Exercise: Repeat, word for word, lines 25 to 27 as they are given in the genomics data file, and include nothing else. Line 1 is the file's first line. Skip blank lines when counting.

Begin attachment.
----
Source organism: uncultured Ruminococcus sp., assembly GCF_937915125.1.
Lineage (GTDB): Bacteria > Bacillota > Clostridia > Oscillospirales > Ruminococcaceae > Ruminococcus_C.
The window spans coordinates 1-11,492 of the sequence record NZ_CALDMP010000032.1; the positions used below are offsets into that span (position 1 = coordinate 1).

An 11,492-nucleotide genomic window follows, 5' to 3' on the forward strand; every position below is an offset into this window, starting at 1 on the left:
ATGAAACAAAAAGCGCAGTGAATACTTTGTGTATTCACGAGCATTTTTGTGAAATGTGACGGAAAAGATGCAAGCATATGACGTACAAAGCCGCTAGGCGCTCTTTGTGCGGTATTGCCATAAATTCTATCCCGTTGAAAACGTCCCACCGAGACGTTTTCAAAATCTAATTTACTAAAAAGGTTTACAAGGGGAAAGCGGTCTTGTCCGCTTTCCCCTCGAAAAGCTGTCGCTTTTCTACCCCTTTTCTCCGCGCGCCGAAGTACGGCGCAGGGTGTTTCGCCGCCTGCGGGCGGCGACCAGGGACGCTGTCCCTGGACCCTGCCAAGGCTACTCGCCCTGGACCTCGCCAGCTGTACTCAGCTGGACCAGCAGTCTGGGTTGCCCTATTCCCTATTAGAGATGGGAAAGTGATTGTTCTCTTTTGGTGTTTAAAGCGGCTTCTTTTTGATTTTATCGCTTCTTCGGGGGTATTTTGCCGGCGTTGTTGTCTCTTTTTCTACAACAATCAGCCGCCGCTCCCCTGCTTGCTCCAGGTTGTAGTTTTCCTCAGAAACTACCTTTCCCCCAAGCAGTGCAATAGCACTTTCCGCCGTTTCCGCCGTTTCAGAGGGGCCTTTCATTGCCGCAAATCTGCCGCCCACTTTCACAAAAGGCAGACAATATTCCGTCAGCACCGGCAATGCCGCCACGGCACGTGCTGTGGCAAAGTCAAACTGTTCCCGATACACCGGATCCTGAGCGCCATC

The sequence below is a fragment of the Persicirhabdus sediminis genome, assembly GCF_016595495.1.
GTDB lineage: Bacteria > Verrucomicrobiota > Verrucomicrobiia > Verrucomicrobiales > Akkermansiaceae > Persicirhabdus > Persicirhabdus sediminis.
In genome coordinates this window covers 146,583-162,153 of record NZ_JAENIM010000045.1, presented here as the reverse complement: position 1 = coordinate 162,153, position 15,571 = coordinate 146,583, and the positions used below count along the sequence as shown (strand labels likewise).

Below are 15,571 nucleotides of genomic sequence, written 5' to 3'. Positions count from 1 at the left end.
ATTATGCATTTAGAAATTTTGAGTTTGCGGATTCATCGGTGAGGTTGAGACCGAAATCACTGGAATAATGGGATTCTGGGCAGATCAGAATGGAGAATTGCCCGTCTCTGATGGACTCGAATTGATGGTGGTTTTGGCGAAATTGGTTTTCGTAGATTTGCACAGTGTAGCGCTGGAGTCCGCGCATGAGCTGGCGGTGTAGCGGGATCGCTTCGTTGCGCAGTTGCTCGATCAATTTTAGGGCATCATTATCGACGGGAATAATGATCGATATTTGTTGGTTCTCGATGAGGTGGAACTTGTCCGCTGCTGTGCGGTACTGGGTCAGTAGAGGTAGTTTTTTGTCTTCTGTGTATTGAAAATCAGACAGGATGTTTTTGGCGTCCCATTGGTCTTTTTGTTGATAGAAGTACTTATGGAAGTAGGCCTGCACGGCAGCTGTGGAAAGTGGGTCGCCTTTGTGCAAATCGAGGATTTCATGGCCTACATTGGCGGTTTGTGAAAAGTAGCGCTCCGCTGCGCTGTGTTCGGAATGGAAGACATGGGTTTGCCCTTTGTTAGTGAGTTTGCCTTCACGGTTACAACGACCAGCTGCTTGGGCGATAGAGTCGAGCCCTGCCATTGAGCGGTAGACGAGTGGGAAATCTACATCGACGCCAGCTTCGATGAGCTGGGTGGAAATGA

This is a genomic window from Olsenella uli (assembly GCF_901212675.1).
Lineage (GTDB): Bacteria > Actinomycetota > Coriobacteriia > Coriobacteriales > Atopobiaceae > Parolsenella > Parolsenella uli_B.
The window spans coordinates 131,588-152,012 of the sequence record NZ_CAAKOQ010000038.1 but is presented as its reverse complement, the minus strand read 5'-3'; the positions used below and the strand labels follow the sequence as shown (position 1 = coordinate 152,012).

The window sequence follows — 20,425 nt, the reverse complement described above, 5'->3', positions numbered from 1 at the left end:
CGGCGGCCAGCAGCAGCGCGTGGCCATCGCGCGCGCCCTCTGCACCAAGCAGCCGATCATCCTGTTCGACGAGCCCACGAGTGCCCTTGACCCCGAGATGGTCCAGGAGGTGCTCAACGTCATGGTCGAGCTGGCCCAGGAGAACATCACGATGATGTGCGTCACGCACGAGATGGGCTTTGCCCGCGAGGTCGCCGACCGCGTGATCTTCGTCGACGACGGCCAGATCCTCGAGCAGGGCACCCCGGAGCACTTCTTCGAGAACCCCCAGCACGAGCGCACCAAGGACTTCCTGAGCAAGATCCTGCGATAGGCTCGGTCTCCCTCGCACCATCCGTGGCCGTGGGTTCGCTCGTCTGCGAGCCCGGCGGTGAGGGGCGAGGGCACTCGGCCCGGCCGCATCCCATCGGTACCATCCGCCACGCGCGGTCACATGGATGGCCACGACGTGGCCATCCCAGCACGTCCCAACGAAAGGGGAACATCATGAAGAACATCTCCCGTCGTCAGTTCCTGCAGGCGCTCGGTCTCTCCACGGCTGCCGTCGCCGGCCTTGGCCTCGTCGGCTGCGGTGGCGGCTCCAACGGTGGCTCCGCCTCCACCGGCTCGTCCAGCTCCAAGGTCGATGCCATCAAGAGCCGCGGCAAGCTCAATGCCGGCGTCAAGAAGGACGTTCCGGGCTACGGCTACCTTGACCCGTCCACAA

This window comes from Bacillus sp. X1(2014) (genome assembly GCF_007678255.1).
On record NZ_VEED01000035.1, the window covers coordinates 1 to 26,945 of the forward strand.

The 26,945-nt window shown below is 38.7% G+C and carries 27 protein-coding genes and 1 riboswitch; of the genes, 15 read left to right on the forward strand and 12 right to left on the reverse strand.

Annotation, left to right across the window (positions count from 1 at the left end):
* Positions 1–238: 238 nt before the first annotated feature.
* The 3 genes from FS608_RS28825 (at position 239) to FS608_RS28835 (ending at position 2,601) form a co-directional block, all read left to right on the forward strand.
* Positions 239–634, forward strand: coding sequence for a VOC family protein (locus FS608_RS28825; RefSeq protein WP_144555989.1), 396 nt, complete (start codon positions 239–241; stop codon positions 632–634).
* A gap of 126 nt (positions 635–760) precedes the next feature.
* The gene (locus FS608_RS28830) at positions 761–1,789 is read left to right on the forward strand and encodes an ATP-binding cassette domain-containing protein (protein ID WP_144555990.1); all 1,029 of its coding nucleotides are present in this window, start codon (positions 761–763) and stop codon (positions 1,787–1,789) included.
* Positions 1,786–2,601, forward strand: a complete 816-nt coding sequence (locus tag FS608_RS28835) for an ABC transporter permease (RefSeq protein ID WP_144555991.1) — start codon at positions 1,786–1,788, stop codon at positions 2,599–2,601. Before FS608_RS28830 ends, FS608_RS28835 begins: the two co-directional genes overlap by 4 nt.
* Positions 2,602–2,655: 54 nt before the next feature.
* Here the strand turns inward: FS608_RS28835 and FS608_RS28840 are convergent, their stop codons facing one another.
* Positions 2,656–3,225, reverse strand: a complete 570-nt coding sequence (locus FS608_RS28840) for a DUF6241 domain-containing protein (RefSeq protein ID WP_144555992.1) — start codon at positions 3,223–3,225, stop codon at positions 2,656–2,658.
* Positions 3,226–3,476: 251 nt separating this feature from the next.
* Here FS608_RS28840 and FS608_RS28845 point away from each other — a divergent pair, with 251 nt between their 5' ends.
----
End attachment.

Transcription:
* Positions 1,786–2,601, forward strand: a complete 816-nt coding sequence (locus tag FS608_RS28835) for an ABC transporter permease (RefSeq protein ID WP_144555991.1) — start codon at positions 1,786–1,788, stop codon at positions 2,599–2,601. Before FS608_RS28830 ends, FS608_RS28835 begins: the two co-directional genes overlap by 4 nt.
* Positions 2,602–2,655: 54 nt before the next feature.
* Here the strand turns inward: FS608_RS28835 and FS608_RS28840 are convergent, their stop codons facing one another.